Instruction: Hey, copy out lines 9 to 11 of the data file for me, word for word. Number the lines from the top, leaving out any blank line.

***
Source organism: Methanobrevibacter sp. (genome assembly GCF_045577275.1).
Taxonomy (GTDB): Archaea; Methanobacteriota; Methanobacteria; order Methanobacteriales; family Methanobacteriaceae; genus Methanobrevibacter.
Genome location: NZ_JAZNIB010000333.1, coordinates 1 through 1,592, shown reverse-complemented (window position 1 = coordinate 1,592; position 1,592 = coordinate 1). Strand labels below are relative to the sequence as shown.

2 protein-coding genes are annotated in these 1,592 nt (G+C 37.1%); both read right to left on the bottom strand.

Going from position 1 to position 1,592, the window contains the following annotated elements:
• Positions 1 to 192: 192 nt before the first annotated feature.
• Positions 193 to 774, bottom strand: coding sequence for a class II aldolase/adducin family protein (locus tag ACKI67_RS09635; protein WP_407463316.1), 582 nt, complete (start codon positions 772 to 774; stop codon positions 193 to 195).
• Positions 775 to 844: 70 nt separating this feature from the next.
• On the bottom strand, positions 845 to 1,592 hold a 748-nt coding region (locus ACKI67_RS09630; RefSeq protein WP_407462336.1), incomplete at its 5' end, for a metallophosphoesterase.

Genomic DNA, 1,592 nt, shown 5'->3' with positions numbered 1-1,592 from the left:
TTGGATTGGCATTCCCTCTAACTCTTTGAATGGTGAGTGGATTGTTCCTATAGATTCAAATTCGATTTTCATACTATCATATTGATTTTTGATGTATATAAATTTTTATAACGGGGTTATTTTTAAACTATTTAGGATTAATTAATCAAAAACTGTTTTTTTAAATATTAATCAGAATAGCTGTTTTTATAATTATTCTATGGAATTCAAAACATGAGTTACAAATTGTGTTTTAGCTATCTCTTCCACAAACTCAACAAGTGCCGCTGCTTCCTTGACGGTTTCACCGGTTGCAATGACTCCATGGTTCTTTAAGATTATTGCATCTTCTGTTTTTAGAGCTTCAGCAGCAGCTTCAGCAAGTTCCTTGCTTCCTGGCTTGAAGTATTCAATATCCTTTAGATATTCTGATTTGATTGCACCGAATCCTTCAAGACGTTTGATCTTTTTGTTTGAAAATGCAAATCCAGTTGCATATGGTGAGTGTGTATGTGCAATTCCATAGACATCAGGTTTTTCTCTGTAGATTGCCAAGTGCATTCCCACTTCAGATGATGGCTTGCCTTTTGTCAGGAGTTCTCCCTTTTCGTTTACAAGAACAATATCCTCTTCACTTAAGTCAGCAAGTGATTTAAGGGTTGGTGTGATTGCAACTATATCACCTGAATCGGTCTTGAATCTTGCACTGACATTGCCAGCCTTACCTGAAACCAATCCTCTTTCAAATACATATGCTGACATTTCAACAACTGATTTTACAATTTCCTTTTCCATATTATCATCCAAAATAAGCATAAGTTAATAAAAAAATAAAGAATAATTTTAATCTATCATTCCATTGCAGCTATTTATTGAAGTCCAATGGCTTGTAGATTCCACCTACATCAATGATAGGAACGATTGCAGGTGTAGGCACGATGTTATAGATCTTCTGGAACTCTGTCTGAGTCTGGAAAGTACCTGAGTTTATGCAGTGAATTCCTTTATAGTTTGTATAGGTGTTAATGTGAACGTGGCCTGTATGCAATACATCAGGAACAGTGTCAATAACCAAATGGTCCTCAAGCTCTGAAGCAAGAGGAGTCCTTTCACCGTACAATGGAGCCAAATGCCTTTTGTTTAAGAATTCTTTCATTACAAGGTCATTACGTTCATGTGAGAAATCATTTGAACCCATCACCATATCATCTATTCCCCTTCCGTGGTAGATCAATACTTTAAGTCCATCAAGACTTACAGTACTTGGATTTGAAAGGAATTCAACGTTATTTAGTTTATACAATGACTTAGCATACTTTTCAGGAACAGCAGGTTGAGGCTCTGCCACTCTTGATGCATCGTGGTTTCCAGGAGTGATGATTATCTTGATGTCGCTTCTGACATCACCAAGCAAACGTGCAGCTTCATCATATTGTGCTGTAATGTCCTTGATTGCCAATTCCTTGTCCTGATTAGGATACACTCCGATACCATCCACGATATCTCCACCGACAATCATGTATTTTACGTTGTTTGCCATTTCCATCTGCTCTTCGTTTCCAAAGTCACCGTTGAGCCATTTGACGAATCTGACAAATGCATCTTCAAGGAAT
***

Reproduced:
• On the bottom strand, positions 845 to 1,592 hold a 748-nt coding region (locus ACKI67_RS09630; RefSeq protein WP_407462336.1), incomplete at its 5' end, for a metallophosphoesterase.

Genomic DNA, 1,592 nt, shown 5'->3' with positions numbered 1-1,592 from the left:
TTGGATTGGCATTCCCTCTAACTCTTTGAATGGTGAGTGGATTGTTCCTATAGATTCAAATTCGATTTTCATACTATCATATTGATTTTTGATGTATATAAATTTTTATAACGGGGTTATTTTTAAACTATTTAGGATTAATTAATCAAAAACTGTTTTTTTAAATATTAATCAGAATAGCTGTTTTTATAATTATTCTATGGAATTCAAAACATGAGTTACAAATTGTGTTTTAGCTATCTCTTCCACAAACTCAACAAGTGCCGCTGCTTCCTTGACGGTTTCACCGGTTGCAATGACTCCATGGTTCTTTAAGATTATTGCATCTTCTGTTTTTAGAGCTTCAGCAGCAGCTTCAGCAAGTTCCTTGCTTCCTGGCTTGAAGTATTCAATATCCTTTAGATATTCTGATTTGATTGCACCGAATCCTTCAAGACGTTTGATCTTTTTGTTTGAAAATGCAAATCCAGTTGCATATGGTGAGTGTGTATGTGCAATTCCATAGACATCAGGTTTTTCTCTGTAGATTGCCAAGTGCATTCCCACTTCAGATGATGGCTTGCCTTTTGTCAGGAGTTCTCCCTTTTCGTTTACAAGAACAATATCCTCTTCACTTAAGTCAGCAAGTGATTTAAGGGTTGGTGTGATTGCAACTATATCACCTGAATCGGTCTTGAATCTTGCACTGACATTGCCAGCCTTACCTGAAACCAATCCTCTTTCAAATACATATGCTGACATTTCAACAACTGATTTTACAATTTCCTTTTCCATATTATCATCCAAAATAAGCATAAGTTAATAAAAAAATAAAGAATAATTTTAATCTATCATTCCATTGCAGCTATTTATTGAAGTCCAATGGCTTGTAGATTCCACCTACATCAATGATAGGAACGATTGCAGGTGTAGGCACGATGTTATAGATCTTCTGGAACTCTGTCTGAGTCTGGAAAGTACCTGAGTTTATGCAGTGAATTCCTTTATAGTTTGTATAGGTGTTAATGTGAACGTGGCCTGTATGCAATACATCAGGAACAGTGTCAATAACCAAATGGTCCTCAAGCTCTGAAGCAAGAGGAGTCCTTTCACCGTACAATGGAGCCAAATGCCTTTTGTTTAAGAATTCTTTCATTACAAGGTCATTACGTTCATGTGAGAAATCATTTGAACCCATCACCATATCATCTATTCCCCTTCCGTGGTAGATCAATACTTTAAGTCCATCAAGACTTACAGTACTTGGATTTGAAAGGAATTCAACGTTATTTAGTTTATACAATGACTTAGCATACTTTTCAGGAACAGCAGGTTGAGGCTCTGCCACTCTTGATGCATCGTGGTTTCCAGGAGTGATGATTATCTTGATGTCGCTTCTGACATCACCAAGCAAACGTGCAGCTTCATCATATTGTGCTGTAATGTCCTTGATTGCCAATTCCTTGTCCTGATTAGGATACACTCCGATACCATCCACGATATCTCCACCGACAATCATGTATTTTACGTTGTTTGCCATTTCCATCTGCTCTTCGTTTCCAAAGTCACCGTTGAGCCATTTGACGAATCTGACAAATGCATCTTCAAGGAAT